National Geographic News Teacher Sheet

National Geographic News Teacher Sheet


In this exercise, students will learn about scientific debates, alternative hypotheses, and how there can be more than one explanation for the same set of scientific evidence by reading the National Geographic News online article “Hermaphrodite Frogs Caused by Popular Weed Killer?”

After reading the article, students should answer these questions:

Using your own words, state Tyrone Hayes’ explanation, in the form of a scientific hypothesis, for the cause of abnormal sexual development in male frogs.
Answers will vary. Encourage students to explain their answers.

Provide an example of evidence cited by Tyrone Hayes to explain his theory for abnormal sexual development observed in male frogs. 
Tadpoles exposed to 0.1 ppb atrazine had abnormal reproductive systems.

Provide an example of scientific evidence cited by Ernest Smith and John Giesy explaining why they disagree with Tyrone Hayes’ theory.
They did not detect abnormalities in frogs exposed to atrazine at concentrations below 25 ppb.

Do you think that Dr. Hayes’ suspicion that increasing levels of the enzyme aromatase (which converts testosterone to estrogen) in male frogs is explanation or evidence for their feminization? Explain your answer.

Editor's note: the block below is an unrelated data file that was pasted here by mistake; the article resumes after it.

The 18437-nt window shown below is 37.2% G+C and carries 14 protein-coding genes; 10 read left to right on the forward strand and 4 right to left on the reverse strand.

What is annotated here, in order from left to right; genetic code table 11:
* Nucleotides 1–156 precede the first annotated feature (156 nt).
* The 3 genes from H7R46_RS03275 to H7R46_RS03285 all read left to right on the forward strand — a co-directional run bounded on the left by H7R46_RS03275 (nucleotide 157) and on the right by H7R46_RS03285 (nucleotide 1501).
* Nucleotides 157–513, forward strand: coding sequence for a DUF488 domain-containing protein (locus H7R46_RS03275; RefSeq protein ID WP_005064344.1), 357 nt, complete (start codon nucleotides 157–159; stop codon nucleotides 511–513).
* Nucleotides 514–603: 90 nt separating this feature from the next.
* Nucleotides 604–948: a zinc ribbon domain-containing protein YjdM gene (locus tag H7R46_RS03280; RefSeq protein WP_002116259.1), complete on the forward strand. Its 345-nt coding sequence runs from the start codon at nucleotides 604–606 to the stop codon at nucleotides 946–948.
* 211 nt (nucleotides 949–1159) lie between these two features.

Evidence; according to the article, “Hayes’ team suspects that atrazine feminizes the frogs by increasing the production of an enzyme called aromatase.” Since there is no data to support this theory, it is a possible explanation.

What are some possible explanations for the difference in opinion between Hayes and Smith and Giesy? 
 Differences in experimental design and conditions, differences in the tools and methods used for gathering and analyzing data, centering on evidence that confirms their current beliefs and concepts (i.e., personal explanations), ignoring or failing to perceive evidence that does not agree with their ideas, designing studies to achieve a desired outcome. (Refer to the misconceptions listed in the Context section of this lesson.)

Based upon what you read, use your own words to define peer review.
Answers will vary. Encourage students to explain their answers.

Why is peer review important in science?
Scientific findings need to be critically reviewed for the work to be validated, to identify errors, to consider alternate explanations, to determine if more work is needed, or if the studies need to be repeated.

This teacher sheet is a part of the The Frog Scientist 2: Schoolyard Field Investigation lesson.

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